Some marketing takes the form of an opinion survey. Reasonable that those who sell should want to know something about the opinions of prospective customers, so why not?
But here’s a problem. Organization X wants to persuade people to buy its product, and it decides to use a survey in that effort. Should it solicit opinions objectively so as to learn what prospects’ “true” opinions are? Or should it use leading questions so as to steer prospects toward liking and wanting X’s product? The latter choice is tricky, because it may be detected, in which case a prospect may conclude that X is being deceptive, something that may persuade the prospect to avoid X’s product even if it had been under consideration before. Even if it isn’t detected, it doesn’t provide good data, unless it’s part of an experiment in which questions with different degrees and directions of bias are randomly given to different respondents.
Case in point: a survey that I received from the Republican National Committee a few days ago. Here’s one of the questions:
Should federal funds be provided to non-profit organizations whose primary function is conducting abortions?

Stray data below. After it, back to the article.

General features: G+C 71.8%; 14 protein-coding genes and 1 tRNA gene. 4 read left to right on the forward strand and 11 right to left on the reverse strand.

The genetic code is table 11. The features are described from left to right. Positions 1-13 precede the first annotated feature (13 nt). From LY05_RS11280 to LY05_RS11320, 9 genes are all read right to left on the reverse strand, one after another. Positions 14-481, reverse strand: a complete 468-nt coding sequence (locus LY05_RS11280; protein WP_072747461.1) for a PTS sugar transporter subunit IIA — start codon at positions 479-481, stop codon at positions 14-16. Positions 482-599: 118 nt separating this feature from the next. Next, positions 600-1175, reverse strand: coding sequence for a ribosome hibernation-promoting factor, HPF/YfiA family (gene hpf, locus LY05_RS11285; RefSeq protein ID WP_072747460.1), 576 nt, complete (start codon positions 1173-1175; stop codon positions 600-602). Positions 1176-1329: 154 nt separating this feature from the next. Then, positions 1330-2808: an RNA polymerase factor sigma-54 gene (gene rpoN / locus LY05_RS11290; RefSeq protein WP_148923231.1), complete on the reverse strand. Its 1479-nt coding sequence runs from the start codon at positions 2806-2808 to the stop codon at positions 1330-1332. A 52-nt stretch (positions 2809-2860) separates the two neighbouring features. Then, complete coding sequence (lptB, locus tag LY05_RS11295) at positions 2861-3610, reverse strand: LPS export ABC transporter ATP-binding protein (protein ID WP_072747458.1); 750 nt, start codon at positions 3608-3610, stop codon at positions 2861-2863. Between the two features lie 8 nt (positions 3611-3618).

I’m no opinion-measurement expert, but my lay opinion of this question is that it plainly asks for an opinion without indicating which opinion is preferred by the asker. It looks like a genuine poll question.
Are you committed to helping ensure that in 2012, the Obama-era of radical liberalism, reckless spending and embarrassing foreign policy comes to an end?
So, what is the RNC trying to do with this survey? Get opinion data, mold opinion, find out who is on its side, test the effects of different question extremities on donation rates? I don’t know. To me, it doesn’t seem calculated to achieve any goal well. Perhaps this survey is too clever for me.
If you’d like to see the other questions, other bloggers have commented on them one by one:
The Dave Factor
The Gaming Atheist
Ron Paul Forums